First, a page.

Thursday, August 24, 2006
only prose knows how
the borders of a book bind
the house of fiction
Very timely spotting this one, since my End of Course Assessment on the 20thc Literature course is hoving into view on literary judgments, and I'm also embroiled in the nicieties of context and meaning in 19thc literature... gawd help me...
I soothe myself with the notion that it will all be over in about seven weeks. Eek! That means I'd better get my skates on.
Pass it on!
Time passed you one day
while you grappled life’s minutiae,
as you held the baby,
counted your grey hairs,
planted seed in your garden.
you learned to stand quiet
in the eternal queue.
no time to spend.
and years have creased
your solemn brow-
to drink deeply
a life draught
that keeps solace
will be your fate,
of foolish exile
and the faith
all shall be as memory
the ravage on your face
the years have traced
no more time to spend
and when was there?
Lost in reverie
hours idly strewn;
did you waste time?
On an ancient clock face
golden seconds glimmer
scenes held orb-like
as weight yearning in your hand
you felt passed time.
Blogger doesn't allow me to show this poem the way it was written - the two halves, as such, are meant to appear side by side as mirrors/echoes of each other. Oh well.
Thanks to Poetry Thursday for another gift idea! Time is one of my favourite preoccupations.
Saturday, August 12, 2006
1.One book that changed your life? Taliesin: The Last Celtic Shaman
2.One book you've read more than once? The Fionavar Tapestry (trilogy)
3.One book you'd want on a desert island? The Lord of the Rings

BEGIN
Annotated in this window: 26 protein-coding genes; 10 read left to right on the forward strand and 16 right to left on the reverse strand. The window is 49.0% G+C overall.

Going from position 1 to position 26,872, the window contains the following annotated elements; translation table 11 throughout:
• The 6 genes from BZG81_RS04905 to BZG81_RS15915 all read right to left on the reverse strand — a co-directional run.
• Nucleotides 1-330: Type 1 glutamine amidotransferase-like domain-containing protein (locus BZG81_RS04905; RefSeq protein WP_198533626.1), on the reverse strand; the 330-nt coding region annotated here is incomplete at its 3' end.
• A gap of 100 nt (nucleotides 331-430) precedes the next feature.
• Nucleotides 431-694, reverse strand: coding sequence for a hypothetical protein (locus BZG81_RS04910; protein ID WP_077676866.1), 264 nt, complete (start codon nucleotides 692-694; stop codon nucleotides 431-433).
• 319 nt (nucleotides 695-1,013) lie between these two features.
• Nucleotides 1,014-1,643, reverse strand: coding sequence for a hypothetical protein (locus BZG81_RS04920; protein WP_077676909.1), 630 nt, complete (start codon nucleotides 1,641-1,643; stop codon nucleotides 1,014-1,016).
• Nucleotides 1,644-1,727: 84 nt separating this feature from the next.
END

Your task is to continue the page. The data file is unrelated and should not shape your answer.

4.One book that made you laugh? Wyrd Sisters
5.One book that made you cry? The ending of The Portrait of A Lady
6.One book that you wish you had written? Paradise
7.One book you wish had never been written? I can't think of any!?!
8.One book you are currently reading? The Awakening/Dracula/Paradise/Wat Whitman
9.One book you have been meaning to read? To The Lighthouse
10.Five people I am tagging: Becoming Amethyst
Apprentice, RobMac, Blank Paige and Carter's Little Pill
although I know they won't thank me - sorry!
Thursday, August 10, 2006
Slience drips like muzzled rain,
too disgusted to fall whole.
I have learned to read pitch perfect
tones, scaled arpeggios, orchestral scores,
that strike chords of nothing.
Seeping misery percolates through
the breeze block bedroom wall.
Gazing at the blind ceiling I wonder
who offended who?
Now, frustrated rage
filters through-- one voice raised,
the weeping other discrete in it's crescendo.
Resolution waits for other rainy nights.
This isn't actually about my parents, more about the discussions and arguments that couples have and my own wondering about how much of our parents lives on in us, in those arguments. These kind of conversations always seem difficult to record or recreate, because if you were to record them, they probably wouldn't make much sense anyway, due to the circularity of most conversations.
Monday, August 07, 2006
Thursday, August 03, 2006
I am not Marianne
and this is no so long.
It is the last day
of a good year where the
old sun has dared it's shine.
A believer in portents
would say a blessing has been served.
And so a harvest glows between us.
A flame that moves us both,
as I hang upon your cruciform
braced for this acceptance:
our covenant is given freely --
not said, nor signed, nor sealed.
It is the motion between two
that transfigures life for moments.
This was originally written in November 2003. I have long held a fascination with Leonard Cohen's lyrics and poetry and there are shades of 'So Long Marianne,' in this poem in that I felt I wanted to give the woman's side of things.